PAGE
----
So I started talking.

Have you ever tried to tell someone about a dream and found yourself unconsciously linking various elements, even though those elements weren’t actually linked in the dream?  Dreams were the first stories I ever told, my audience being my younger sister, Ann, who never seemed to tire of these twisted, inconclusive tales.

I had a similar sensation as I started talking to Jim.  When the cascade of words ended, he nodded enthusiastically, “I like it.  I think you should go with it.”

“Really?”  I considered for a moment.  “I think that helped.  Some of the things I said to you – I hadn’t thought about them that way.”

So the next morning, I started writing.  I got more down on Friday.  As word count goes, my production wasn’t anything to brag about, but it was a start.  Over the weekend, I considered where to go next and came up with a solution for…  Well, I won’t go into details.  I wouldn’t like the ideas to lose their freshness.

To talk or not to talk about an idea – whether for a short story, a novel, or any other creative venture – is a perennial question among writers.  Some swear by these “brainstorming” or “plot-busting” sessions, saying that the combined energy of the participants adds to the writer’s enthusiasm for the project.  Others tell cautionary tales about how talking too much can denature a story, robbing it of its freshness, sometimes to the point that the writer no longer feels any desire to write the piece – after all, the story has been told, worked out to the finest detail, so why bother?

I’m curious as to what you think.  Usually, I’d come down firmly on the “Don’t talk the idea to death” side, but my recent experience reminded me of the value of giving an idea – especially one that is hesitating to take shape – at least a little outing.


FF: Older Space Opera, New YA Fantasy

December 5, 2014

Again, a really busy time, so I’ve been “reading” more via audio, but I can’t give up stories!

For those of you new to this…  The Friday Fragments feature lists of what I’ve read over the past week.  They are not meant to be a recommendation list.  If you’re interested in a not-at-all-inclusive list, you can look on my website.

Kel and Ruby Stole My Book!

Kel and Ruby Stole My Book!

This is not a book review column.  It’s just a list with, maybe, a few opinions tossed in.

Recently Completed:

The Stainless Steel Rat by Harry Harrison. Audiobook.  The reader is excellent, capturing the main character’s twisted but essentially good-hearted personality well.

The Stainless Steel Rat’s Revenge by Harry Harrison.  Audiobook.  Also fun, but time for a break before I start finding the idea a life of crime appealing.

In Progress:

Blue Lily, Lily Blue by Maggie Stiefvater.  Third in the excellent “Raven Boys” series.  So far, living up to the previous two…

The Warrior’s Apprentice by Lois McMaster Bujold.  Audiobook.  My friend Rowan mentioned recently that our library had most of his series as audio.  I’d always meant to read more, so I’m giving this a try.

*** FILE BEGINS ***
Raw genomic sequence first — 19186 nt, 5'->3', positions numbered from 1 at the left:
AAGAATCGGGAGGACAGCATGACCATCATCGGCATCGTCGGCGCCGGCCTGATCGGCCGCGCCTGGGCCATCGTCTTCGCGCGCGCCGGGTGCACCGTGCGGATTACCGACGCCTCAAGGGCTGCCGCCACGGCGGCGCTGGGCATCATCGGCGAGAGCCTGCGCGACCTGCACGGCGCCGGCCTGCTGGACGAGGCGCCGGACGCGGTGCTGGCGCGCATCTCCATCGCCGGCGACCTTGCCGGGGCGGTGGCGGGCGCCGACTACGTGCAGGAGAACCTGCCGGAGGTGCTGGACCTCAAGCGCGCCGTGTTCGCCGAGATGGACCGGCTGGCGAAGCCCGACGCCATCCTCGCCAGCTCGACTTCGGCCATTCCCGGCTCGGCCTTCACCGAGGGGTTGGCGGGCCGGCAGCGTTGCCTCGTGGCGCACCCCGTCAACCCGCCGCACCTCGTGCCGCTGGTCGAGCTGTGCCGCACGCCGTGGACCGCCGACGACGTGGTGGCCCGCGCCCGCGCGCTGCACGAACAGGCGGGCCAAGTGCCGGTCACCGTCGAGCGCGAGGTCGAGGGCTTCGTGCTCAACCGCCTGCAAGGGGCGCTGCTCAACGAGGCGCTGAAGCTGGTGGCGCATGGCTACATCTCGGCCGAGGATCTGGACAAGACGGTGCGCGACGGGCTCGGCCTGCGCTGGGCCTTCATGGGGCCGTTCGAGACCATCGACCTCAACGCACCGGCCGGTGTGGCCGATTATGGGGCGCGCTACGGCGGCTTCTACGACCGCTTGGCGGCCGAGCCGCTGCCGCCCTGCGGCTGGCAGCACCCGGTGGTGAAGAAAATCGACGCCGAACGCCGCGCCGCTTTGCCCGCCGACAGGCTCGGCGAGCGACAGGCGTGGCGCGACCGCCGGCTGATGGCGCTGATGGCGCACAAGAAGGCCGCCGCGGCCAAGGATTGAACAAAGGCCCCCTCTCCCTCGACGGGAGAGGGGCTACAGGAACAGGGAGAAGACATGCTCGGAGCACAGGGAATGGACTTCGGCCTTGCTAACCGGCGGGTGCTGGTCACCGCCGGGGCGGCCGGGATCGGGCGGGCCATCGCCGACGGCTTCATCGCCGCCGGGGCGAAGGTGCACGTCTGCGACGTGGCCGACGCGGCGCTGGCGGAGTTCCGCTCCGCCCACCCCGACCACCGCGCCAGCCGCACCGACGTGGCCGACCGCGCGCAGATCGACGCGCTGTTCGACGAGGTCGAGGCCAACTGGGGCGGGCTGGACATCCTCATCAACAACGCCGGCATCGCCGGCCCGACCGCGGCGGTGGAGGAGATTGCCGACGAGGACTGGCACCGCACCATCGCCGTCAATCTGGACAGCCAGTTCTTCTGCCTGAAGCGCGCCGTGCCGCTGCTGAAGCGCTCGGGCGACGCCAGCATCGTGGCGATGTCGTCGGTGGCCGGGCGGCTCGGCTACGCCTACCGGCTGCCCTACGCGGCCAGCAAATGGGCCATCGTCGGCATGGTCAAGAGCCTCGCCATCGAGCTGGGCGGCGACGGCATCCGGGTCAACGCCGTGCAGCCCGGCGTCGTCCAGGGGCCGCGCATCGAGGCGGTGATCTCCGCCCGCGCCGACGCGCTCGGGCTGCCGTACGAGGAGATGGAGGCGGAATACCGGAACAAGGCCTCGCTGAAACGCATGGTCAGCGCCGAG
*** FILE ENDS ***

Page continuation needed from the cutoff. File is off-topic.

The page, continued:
A variety of shorter Chinese material.  The trick is knowing when to stop!

TT: Folkie into Glam — David Bowie

December 4, 2014

JANE:  We’ve been talking about the close connection between folk and rock.

It would probably shock those who are familiar with David Bowie as the wildly-costumed, makeup-wearing  glam rocker to realize that many of his earlier songs were solidly folk.

ALAN: I didn’t know that. Tell me more!



JANE: Once it’s pointed out, the relationship is obvious.  “Changes,” which appeared on the album Hunky Dory, sounds very much like something Bob Dylan might have written.  In case anyone might miss the influence, the “B” side of the album includes the ironical “Song for Bob Dylan” which begins with a salutation to “Robert Zimmerman” – which was Bob Dylan’s actual name.

ALAN:  I know the song “Changes” but I’ve never heard of the album. But from what you say, the influences are clearly there.

JANE: It’s a good album.  You might want to try it.

A good place to find Bowie the Folkie is the compilation album Starting Point.  It includes songs like the chart topping “The Laughing Gnome,” the creepy “Please Mister Grave Digger,” and the plaintive and eerie “We Are the Hungry Men” and “London Boys.”

Are you familiar with these?

ALAN: I certainly know “The Laughing Gnome.”  There was a time when it was never off the radio. But I haven’t heard of the others. In the extras on my DVD of the movie Labyrinth Bowie says, somewhat ironically, that he probably got the part of Jareth the Goblin King on the strength of “The Laughing Gnome.”

JANE: “The Laughing Gnome”’ is quite silly, perhaps showing the influence of the British music hall tradition more than folk.  It reached number three on the UK charts in 1973.  Bowie, however, tried to play the song down for many years.  If it got him the role of Jareth, well and good.  I love Labyrinth.  (But really, the two characters are nothing alike.)

As I mentioned, the songs on Starting Point show both the influence of folk and the British music hall tradition.  Bowie’s next piece to get widespread recognition, “Space Oddity,” begins with a very folkie strummed guitar.   Interestingly, despite the song’s folk roots, Major Tom would begin Bowie’s journey away from folk and into rock – though it would not be a clear break.  The album Space Oddity is very folk-influenced, and the album I mentioned above, Hunky Dory, post-dates this transition.

ALAN: I never liked “Space Oddity,” though I seem to be in a minority of one in that opinion. I find the lyrics almost embarrassingly naive. However, I absolutely love “Ashes to Ashes” in which we meet Major Tom again and find out a bit more about his motivation (…we know Major Tom’s a junkie…)

JANE: “Space Oddity” is not one of my favorites either, though I don’t dislike it.  “Ashes to Ashes” – or so I have read, although I can’t remember where – grew out of the urban legend that in the opening countdown, Bowie was not referencing a space ship launch but a junkie counting down until the drug hits.  (According to what I read, they do this.  I have no personal experience.)

However, Bowie is the ultimate trickster.  If he says something directly in a song, then I’m going to look at it sideways and wonder…